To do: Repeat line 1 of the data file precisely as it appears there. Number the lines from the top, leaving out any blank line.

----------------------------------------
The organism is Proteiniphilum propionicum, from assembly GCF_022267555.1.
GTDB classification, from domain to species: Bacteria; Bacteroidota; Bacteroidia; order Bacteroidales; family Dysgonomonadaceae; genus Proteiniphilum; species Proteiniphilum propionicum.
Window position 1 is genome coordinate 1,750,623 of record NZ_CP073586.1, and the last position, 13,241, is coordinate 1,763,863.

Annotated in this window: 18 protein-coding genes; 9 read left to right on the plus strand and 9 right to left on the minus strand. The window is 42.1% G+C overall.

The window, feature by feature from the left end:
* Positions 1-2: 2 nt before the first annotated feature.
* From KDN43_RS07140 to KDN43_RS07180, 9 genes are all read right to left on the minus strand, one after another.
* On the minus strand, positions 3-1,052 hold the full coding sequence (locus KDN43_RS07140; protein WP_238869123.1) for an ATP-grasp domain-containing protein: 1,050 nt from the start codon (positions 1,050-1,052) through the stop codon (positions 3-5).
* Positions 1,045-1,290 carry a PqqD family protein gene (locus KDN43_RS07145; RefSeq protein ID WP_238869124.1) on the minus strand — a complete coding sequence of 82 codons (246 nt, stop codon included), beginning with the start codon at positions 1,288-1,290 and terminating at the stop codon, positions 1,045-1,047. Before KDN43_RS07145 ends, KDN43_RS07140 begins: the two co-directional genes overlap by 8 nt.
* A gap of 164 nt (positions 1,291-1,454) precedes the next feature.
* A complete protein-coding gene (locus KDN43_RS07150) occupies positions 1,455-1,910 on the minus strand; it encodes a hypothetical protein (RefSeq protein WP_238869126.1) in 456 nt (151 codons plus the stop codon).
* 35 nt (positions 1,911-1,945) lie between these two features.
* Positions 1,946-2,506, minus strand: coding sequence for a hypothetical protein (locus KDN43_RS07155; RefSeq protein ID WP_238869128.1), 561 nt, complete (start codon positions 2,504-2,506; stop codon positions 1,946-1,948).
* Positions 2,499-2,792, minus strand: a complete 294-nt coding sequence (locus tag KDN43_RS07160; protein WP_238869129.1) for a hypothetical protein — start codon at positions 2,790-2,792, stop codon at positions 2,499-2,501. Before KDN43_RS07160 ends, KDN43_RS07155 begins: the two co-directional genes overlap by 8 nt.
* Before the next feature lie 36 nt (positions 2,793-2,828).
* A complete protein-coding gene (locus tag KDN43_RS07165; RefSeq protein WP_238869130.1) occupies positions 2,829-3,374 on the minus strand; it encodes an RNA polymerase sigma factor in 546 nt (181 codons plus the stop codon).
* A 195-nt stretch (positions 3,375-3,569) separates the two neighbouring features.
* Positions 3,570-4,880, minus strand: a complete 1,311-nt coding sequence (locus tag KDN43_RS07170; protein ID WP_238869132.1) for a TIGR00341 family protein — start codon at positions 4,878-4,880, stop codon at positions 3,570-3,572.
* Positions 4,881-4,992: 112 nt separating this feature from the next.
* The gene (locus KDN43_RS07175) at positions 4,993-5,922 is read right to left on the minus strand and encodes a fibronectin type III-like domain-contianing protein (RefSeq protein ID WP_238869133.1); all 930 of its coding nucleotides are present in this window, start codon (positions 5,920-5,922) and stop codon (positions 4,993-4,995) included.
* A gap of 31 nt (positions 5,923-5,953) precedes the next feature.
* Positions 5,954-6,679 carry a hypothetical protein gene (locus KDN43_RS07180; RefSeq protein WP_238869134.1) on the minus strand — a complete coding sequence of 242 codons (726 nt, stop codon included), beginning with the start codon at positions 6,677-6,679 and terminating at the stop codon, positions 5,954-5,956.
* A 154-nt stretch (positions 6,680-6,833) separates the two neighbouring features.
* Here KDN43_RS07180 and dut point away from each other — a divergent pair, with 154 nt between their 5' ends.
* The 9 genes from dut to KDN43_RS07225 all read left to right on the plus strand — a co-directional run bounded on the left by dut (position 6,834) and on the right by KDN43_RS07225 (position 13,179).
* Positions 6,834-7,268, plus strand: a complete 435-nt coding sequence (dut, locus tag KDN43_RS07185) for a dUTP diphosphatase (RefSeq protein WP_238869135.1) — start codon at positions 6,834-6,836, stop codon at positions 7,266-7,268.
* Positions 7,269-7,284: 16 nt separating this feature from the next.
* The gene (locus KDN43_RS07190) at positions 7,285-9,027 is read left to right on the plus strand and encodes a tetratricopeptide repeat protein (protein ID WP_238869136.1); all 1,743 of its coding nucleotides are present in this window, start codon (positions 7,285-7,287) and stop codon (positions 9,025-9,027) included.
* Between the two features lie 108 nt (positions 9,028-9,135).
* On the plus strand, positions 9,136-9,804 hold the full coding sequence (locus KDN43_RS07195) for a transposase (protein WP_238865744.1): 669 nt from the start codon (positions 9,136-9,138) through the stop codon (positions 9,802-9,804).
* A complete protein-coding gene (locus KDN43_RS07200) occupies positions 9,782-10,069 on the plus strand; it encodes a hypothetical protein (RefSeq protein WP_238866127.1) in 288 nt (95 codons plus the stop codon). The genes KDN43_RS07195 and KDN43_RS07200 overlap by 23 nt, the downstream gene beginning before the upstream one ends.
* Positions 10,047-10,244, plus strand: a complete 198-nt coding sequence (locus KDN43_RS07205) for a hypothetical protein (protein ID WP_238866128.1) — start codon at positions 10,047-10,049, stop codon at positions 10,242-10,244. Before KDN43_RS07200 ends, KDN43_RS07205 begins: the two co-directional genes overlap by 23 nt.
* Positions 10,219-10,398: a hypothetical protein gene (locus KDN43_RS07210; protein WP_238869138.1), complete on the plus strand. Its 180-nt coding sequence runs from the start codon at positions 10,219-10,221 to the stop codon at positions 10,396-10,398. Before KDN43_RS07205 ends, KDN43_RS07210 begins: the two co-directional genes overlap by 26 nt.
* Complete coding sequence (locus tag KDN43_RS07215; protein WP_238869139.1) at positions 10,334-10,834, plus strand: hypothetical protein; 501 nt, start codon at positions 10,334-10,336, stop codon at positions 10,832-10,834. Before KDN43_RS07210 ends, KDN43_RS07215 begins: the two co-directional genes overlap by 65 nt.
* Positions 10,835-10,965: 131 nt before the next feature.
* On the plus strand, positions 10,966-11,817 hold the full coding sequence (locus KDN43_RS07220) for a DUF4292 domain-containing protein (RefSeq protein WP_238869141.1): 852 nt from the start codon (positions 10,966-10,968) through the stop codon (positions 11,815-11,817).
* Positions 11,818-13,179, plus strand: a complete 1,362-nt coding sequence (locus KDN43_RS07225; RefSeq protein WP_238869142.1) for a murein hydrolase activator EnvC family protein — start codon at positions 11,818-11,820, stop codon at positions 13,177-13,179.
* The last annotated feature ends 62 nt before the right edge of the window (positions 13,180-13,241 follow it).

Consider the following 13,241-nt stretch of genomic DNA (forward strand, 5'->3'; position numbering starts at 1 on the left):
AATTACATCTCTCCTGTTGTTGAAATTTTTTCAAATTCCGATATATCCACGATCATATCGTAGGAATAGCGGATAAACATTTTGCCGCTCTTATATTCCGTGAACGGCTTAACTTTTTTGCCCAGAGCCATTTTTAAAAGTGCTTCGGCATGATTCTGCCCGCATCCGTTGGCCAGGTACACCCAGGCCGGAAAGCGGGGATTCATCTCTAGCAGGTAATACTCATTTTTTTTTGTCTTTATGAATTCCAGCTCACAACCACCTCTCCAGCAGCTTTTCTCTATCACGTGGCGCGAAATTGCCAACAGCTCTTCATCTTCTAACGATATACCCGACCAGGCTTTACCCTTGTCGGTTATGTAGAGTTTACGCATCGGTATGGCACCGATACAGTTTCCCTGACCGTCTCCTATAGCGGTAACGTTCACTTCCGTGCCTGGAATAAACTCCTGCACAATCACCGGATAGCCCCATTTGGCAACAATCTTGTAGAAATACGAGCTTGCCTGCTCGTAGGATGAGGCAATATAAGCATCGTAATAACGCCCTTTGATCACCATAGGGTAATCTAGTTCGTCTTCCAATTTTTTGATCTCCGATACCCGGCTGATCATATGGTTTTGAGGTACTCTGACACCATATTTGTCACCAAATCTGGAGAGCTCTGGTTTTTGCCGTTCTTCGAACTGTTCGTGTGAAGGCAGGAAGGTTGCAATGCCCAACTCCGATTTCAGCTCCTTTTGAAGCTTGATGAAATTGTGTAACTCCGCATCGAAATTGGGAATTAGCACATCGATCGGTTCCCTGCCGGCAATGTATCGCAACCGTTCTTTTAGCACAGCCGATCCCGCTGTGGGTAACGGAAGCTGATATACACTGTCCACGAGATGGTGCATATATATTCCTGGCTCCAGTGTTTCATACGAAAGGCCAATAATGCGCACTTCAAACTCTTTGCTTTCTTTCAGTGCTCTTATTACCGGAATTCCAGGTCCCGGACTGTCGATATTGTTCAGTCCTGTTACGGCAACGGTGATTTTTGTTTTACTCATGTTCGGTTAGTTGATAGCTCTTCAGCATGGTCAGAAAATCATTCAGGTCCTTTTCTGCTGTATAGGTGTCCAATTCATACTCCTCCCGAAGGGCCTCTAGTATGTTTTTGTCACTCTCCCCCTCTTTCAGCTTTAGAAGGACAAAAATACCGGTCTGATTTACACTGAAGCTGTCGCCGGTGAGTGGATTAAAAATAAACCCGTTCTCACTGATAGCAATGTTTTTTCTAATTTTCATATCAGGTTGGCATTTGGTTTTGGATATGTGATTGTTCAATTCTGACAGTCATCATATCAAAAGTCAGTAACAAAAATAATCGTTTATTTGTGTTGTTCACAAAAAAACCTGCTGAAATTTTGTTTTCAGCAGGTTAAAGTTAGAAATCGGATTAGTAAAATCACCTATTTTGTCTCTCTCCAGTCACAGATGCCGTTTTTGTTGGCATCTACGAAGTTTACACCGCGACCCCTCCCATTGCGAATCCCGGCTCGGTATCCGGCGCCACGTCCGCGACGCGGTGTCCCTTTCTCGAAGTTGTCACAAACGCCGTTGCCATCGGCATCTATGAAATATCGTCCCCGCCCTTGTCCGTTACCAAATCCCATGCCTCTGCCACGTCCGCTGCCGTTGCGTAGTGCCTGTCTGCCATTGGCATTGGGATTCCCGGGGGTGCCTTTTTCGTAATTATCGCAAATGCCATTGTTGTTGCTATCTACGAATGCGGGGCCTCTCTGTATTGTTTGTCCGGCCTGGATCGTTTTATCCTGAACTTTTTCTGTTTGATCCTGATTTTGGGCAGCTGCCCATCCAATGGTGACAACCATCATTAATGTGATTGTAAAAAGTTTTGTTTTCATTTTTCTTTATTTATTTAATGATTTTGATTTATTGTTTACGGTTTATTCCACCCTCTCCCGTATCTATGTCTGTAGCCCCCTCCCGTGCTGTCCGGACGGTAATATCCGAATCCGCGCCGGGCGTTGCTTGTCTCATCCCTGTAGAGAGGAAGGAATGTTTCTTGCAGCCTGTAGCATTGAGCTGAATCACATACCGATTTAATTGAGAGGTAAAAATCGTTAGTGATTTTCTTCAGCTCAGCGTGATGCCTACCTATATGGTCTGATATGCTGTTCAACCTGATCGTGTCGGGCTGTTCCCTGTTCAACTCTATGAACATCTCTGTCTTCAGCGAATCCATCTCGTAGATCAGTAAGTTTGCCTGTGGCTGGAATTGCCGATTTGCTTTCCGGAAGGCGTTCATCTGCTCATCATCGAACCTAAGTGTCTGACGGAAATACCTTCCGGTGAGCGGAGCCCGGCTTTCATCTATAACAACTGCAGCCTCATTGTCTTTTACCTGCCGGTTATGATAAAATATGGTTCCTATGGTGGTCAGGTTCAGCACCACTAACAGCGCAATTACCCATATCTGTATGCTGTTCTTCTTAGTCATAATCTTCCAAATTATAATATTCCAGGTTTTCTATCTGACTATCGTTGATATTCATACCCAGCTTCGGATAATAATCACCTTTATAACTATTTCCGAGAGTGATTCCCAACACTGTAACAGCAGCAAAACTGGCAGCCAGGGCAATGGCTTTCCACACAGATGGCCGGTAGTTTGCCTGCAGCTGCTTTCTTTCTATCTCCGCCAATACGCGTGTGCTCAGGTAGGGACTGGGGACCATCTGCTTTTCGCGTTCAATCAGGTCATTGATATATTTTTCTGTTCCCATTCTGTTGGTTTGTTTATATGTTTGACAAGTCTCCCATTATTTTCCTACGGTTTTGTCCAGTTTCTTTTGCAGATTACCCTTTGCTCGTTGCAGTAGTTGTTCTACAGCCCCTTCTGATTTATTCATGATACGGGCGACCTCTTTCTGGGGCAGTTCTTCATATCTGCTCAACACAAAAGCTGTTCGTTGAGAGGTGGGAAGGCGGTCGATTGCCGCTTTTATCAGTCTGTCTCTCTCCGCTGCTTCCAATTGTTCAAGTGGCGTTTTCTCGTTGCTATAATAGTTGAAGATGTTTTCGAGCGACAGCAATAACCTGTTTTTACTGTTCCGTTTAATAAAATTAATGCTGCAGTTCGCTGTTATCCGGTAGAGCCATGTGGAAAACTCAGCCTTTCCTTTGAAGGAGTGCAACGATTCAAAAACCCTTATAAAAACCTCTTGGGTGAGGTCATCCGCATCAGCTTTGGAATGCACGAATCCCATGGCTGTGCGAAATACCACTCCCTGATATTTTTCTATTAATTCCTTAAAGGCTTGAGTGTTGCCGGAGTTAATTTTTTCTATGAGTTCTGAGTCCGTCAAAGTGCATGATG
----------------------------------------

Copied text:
The organism is Proteiniphilum propionicum, from assembly GCF_022267555.1.